Russia must take into account Syria's problematic nuclear stance before considering cooperation with Damascus over nuclear power, a top United States official said Wednesday.
The comments followed reports that Russian President Dmitry Medvedev and his Syrian counterpart Bashar Assad had discussed the possibility of nuclear collaboration in Damascus earlier this week.
"Cooperation [with Syria] on atomic energy could get a second wind," Medvedev told reporters on Tuesday, but provided no further details on what form the collaboration might take.
Russian news agencies quoted Assad as saying that he had discussed with Medvedev the possibility of building power plants, including nuclear ones, in Syria.
In September 2007 Israeli warplanes bombed a site in eastern Syria, which the U.S. later claimed was a nuclear installation aimed at building an atomic bomb with aid from North Korea.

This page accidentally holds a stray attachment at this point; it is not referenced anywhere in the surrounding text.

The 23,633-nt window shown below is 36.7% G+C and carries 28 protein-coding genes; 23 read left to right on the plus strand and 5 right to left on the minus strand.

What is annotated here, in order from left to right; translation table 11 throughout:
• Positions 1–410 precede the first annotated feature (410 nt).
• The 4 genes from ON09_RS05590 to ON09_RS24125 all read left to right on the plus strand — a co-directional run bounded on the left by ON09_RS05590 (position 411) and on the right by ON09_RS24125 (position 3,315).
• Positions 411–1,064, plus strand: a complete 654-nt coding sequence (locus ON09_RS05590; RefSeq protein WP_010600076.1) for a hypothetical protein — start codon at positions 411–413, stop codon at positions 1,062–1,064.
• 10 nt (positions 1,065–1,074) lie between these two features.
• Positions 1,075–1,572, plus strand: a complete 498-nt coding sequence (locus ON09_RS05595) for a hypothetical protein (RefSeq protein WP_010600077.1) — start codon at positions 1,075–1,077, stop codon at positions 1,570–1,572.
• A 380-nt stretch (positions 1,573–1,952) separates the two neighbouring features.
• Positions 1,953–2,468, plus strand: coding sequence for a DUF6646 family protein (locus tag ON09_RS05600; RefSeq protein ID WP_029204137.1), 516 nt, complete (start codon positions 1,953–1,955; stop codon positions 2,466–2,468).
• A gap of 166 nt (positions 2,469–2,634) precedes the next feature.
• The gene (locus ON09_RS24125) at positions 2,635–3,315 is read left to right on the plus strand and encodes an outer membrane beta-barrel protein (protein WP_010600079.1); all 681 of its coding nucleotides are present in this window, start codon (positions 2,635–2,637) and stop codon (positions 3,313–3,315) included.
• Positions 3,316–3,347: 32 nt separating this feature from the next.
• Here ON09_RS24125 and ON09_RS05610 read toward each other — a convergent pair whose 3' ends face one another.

Syria is a signatory to the international Non-Proliferation Treaty, which forbid member states from seeking nuclear weapons, while Russia is one of a handful of states permitted nuclear arms under the treaty.
On Wednesday, U.S. State Department spokesman Philip J. Crowley told reporters that Washington was cautious over any nuclear deal that included Syria.
Asked whether the United States approved of a possible nuclear bond between Russia and Syria, Crowley said that NPT signatories, including Russia, had "special responsibilities".
"All members have rights, but all members also have responsibilities," he said.
He added: "What concerns us is Syria has not answered questions that have been raised about its compliance with the NPT and all countries that contemplate energy cooperation need to take that into account," Crowley said.
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